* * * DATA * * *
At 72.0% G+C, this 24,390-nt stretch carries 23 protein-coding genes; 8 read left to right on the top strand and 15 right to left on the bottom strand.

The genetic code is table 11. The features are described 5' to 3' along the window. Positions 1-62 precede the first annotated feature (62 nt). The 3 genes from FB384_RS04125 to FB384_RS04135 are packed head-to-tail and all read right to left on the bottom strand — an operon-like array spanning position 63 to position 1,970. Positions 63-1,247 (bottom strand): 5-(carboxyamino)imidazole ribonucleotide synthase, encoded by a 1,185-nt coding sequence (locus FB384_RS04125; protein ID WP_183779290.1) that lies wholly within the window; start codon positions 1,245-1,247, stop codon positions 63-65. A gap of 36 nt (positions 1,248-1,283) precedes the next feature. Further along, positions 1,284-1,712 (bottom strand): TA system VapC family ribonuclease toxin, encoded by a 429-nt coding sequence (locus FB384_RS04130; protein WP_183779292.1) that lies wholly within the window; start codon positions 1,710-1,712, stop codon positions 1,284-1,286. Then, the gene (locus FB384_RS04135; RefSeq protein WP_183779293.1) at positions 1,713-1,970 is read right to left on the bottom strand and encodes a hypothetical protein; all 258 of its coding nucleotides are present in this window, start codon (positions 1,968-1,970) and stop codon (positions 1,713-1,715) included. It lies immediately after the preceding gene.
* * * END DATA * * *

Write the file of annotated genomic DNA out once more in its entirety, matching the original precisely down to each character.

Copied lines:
At 72.0% G+C, this 24,390-nt stretch carries 23 protein-coding genes; 8 read left to right on the top strand and 15 right to left on the bottom strand.

The genetic code is table 11. The features are described 5' to 3' along the window. Positions 1-62 precede the first annotated feature (62 nt). The 3 genes from FB384_RS04125 to FB384_RS04135 are packed head-to-tail and all read right to left on the bottom strand — an operon-like array spanning position 63 to position 1,970. Positions 63-1,247 (bottom strand): 5-(carboxyamino)imidazole ribonucleotide synthase, encoded by a 1,185-nt coding sequence (locus FB384_RS04125; protein ID WP_183779290.1) that lies wholly within the window; start codon positions 1,245-1,247, stop codon positions 63-65. A gap of 36 nt (positions 1,248-1,283) precedes the next feature. Further along, positions 1,284-1,712 (bottom strand): TA system VapC family ribonuclease toxin, encoded by a 429-nt coding sequence (locus FB384_RS04130; protein WP_183779292.1) that lies wholly within the window; start codon positions 1,710-1,712, stop codon positions 1,284-1,286. Then, the gene (locus FB384_RS04135; RefSeq protein WP_183779293.1) at positions 1,713-1,970 is read right to left on the bottom strand and encodes a hypothetical protein; all 258 of its coding nucleotides are present in this window, start codon (positions 1,968-1,970) and stop codon (positions 1,713-1,715) included. It lies immediately after the preceding gene.